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As March draws to a close, I’m excited to report on my progress with the Around the World in 52 Books challenge. Issued by my blogging sister WanderLit back at the start of the year, the idea is to read a book from or about a different country each week for a year. We have joined an avid group of over 500 international readers over on GoodReads who have also committed to the adventure. It has been a lot of fun to see the books everyone has chosen and to see their reviews which has done nothing but increase the stack of books on my “to read” piles.
At the end of each month, I share with you the books I have completed as well as a short review of my impressions so you can know what to expect if you decide to pick up each book too. This month I am also offering a bonus read. As you may remember, I coordinate the International Book Club for the East Lansing Public Library. Each month we read a selection from a different country to help further our understanding of our global community. This month we are reading In the Sea There are Crocodiles. This book was really well received by our group and I thought you might like to learn more about it as well. And with that, let’s depart with March’s book itinerary.
Title: The House of the Spirits Author: Isabel Allende
Chilean author Isabel Allende’s first book, The House of the Spirits, explores three generations of a family as members go from rags to riches and riches to rags along with the different political movements of the time. A representative of the magical realism genre in literature, several of the women possess various powers of premonition, converse with spirits and can float furniture around the room at will. It is a story of extremes as passions, obsessions and feuds bring characters to the heights of ecstasy and to the depths of ruin. Life in rural Chile, as well as in the city, is explored as communist ideals slowly sweep a nation as the youngest member of the family is held accountable for the choices of her grandfather.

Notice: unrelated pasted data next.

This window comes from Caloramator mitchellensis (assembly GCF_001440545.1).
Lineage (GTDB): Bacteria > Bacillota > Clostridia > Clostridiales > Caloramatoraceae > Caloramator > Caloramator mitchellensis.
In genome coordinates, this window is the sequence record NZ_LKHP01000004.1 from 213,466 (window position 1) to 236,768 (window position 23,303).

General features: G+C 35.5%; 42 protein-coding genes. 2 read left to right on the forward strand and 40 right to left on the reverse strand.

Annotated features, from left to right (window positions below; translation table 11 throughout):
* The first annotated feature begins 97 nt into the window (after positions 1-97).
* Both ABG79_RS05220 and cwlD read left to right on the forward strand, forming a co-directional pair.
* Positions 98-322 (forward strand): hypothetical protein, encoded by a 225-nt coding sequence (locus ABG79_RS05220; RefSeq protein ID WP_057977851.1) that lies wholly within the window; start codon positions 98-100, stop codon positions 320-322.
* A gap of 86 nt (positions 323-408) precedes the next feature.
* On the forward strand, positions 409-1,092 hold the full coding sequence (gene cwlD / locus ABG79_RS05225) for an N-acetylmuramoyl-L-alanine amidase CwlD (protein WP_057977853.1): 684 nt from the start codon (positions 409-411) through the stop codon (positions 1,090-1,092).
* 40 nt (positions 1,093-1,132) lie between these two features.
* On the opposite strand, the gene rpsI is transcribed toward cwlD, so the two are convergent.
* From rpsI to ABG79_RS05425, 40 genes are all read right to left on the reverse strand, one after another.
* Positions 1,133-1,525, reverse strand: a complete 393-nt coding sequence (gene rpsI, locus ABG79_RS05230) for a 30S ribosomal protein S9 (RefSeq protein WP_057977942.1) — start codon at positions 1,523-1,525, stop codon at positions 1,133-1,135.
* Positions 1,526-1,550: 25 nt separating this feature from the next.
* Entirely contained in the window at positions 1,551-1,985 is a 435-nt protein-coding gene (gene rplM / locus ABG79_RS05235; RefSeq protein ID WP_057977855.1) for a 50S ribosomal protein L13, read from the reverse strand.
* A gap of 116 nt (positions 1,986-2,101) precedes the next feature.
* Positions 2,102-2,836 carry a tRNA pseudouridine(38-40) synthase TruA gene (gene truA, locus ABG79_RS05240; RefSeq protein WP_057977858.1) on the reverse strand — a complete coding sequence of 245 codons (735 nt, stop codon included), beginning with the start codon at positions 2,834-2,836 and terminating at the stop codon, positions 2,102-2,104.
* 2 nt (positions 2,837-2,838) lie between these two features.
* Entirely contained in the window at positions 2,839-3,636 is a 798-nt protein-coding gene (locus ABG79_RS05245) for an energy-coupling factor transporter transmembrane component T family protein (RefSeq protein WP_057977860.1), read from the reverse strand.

Title: Round Ireland with a Fridge Author: Tony Hawks
Deciding to take on a bet issued during a night of drinking, British comedian Tony Hawks records his experiences of hitching hiking around Ireland in less than a month with a refrigerator as his constant companion. The entire country gets behind him and you discover that it is surprisingly easy to find a ride even when you’re traveling with an appliance. As you can imagine, he encounters many unusual characters that add to Ireland’s rich personality quite often in local pubs. Loads of fun, pick up a copy of Round Ireland with a Fridge as an entertaining way to explore the perimeter of the Emerald Isle. I featured this book in my St. Patrick’s Day post earlier this month.
Title: The Seamstress and the Wind Author: Cesar Aira